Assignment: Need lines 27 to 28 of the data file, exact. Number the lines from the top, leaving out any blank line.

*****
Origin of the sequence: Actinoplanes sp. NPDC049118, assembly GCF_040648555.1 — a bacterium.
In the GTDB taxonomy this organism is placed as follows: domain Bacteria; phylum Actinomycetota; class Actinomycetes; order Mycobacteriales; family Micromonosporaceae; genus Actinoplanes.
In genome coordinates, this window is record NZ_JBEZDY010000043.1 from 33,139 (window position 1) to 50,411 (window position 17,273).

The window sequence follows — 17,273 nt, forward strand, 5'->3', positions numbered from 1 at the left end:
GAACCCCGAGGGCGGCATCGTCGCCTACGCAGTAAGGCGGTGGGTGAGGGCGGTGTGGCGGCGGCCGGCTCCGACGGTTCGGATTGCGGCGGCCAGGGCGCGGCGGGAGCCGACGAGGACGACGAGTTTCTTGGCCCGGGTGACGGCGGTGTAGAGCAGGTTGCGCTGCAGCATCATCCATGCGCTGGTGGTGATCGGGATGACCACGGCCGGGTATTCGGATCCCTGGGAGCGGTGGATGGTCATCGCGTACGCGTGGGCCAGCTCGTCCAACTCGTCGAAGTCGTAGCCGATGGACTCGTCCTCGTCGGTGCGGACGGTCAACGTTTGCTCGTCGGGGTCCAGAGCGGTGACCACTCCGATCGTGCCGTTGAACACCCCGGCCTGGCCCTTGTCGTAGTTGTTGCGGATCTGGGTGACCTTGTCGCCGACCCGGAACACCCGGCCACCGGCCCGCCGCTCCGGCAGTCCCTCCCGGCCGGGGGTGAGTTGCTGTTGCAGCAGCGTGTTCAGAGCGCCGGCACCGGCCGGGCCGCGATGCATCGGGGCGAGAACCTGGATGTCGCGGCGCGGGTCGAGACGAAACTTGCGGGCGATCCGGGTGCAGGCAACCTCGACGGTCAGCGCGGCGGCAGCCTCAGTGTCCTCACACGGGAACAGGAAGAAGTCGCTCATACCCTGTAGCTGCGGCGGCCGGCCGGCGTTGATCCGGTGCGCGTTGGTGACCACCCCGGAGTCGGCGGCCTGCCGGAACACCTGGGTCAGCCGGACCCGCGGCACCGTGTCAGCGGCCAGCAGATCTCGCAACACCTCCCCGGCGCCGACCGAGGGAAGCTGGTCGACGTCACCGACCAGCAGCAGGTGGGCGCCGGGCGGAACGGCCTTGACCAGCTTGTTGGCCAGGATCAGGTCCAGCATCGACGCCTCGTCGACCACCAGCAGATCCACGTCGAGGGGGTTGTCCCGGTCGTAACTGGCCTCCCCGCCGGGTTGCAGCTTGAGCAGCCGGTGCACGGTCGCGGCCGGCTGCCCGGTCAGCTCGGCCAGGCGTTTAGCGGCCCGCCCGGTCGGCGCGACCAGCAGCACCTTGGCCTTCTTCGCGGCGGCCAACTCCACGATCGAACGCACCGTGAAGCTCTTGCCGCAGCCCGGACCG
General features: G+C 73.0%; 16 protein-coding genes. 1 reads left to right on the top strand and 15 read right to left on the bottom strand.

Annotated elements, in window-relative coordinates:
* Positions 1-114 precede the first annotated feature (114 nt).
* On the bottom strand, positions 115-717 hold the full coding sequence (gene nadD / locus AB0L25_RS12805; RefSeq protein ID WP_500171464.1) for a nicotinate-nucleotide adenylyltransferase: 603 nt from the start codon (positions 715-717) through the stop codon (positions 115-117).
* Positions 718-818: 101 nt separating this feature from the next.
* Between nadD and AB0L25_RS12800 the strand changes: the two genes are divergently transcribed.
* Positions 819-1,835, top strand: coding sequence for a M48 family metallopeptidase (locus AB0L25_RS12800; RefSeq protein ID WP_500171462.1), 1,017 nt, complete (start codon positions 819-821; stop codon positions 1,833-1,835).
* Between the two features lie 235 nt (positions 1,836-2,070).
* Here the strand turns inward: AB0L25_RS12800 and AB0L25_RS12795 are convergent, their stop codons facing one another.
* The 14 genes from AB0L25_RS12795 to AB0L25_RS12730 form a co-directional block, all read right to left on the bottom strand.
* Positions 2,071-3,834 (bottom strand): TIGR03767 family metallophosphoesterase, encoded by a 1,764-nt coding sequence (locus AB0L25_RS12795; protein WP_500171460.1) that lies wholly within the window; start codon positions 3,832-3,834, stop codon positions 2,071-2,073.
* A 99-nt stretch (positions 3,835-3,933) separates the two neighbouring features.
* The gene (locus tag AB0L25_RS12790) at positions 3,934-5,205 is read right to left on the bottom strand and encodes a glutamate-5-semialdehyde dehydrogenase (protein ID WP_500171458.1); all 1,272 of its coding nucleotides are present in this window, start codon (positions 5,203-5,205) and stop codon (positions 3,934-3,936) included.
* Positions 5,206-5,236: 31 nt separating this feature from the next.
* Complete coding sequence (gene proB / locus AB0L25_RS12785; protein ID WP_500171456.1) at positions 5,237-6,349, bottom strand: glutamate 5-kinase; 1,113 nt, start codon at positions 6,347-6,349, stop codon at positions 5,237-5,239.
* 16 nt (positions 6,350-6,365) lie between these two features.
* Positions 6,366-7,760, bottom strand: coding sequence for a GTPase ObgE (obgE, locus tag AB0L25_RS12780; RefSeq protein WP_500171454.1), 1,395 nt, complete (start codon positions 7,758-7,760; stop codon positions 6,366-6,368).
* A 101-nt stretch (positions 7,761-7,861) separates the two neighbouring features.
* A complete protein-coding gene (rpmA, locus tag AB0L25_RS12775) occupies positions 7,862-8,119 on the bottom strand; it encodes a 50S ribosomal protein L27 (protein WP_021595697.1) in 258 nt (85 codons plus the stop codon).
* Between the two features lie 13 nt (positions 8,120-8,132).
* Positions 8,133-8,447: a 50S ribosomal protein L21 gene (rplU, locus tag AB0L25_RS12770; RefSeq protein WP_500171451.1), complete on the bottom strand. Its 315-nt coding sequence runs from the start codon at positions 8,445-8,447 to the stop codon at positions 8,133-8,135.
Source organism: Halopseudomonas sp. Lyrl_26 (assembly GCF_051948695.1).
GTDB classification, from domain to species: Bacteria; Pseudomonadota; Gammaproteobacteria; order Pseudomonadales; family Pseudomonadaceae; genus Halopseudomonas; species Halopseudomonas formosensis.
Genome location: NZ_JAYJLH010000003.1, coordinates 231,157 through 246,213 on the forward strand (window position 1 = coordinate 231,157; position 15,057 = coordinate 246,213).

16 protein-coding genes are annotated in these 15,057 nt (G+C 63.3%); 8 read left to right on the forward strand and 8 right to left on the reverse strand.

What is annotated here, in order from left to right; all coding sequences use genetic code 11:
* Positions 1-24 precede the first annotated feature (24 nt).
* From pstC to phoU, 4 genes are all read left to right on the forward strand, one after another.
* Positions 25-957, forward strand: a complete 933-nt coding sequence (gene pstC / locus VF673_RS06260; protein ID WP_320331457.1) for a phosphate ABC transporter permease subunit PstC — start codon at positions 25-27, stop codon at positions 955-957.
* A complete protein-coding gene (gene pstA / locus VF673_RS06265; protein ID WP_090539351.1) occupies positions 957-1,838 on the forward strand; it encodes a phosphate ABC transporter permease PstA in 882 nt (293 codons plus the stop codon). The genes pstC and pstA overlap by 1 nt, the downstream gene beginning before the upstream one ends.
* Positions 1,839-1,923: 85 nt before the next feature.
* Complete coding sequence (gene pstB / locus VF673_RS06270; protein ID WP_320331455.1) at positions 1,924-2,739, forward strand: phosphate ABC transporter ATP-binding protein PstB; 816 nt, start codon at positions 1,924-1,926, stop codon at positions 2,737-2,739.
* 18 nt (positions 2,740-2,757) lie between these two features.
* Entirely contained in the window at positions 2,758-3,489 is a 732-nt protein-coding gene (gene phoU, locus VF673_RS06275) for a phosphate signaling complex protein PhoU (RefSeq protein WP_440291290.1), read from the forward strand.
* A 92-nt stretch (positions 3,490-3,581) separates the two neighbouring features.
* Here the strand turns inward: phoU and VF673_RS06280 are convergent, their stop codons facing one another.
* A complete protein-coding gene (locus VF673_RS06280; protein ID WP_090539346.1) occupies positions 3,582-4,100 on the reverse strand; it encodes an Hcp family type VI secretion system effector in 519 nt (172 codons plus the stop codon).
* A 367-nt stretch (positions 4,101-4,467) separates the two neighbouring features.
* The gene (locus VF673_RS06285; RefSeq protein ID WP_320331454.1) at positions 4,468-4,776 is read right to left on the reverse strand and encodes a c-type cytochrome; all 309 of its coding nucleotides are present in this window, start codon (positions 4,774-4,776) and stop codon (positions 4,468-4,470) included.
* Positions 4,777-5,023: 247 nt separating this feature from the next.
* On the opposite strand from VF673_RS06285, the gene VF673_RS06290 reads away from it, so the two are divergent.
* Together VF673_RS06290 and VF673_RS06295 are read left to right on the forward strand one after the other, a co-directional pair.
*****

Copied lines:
Source organism: Halopseudomonas sp. Lyrl_26 (assembly GCF_051948695.1).
GTDB classification, from domain to species: Bacteria; Pseudomonadota; Gammaproteobacteria; order Pseudomonadales; family Pseudomonadaceae; genus Halopseudomonas; species Halopseudomonas formosensis.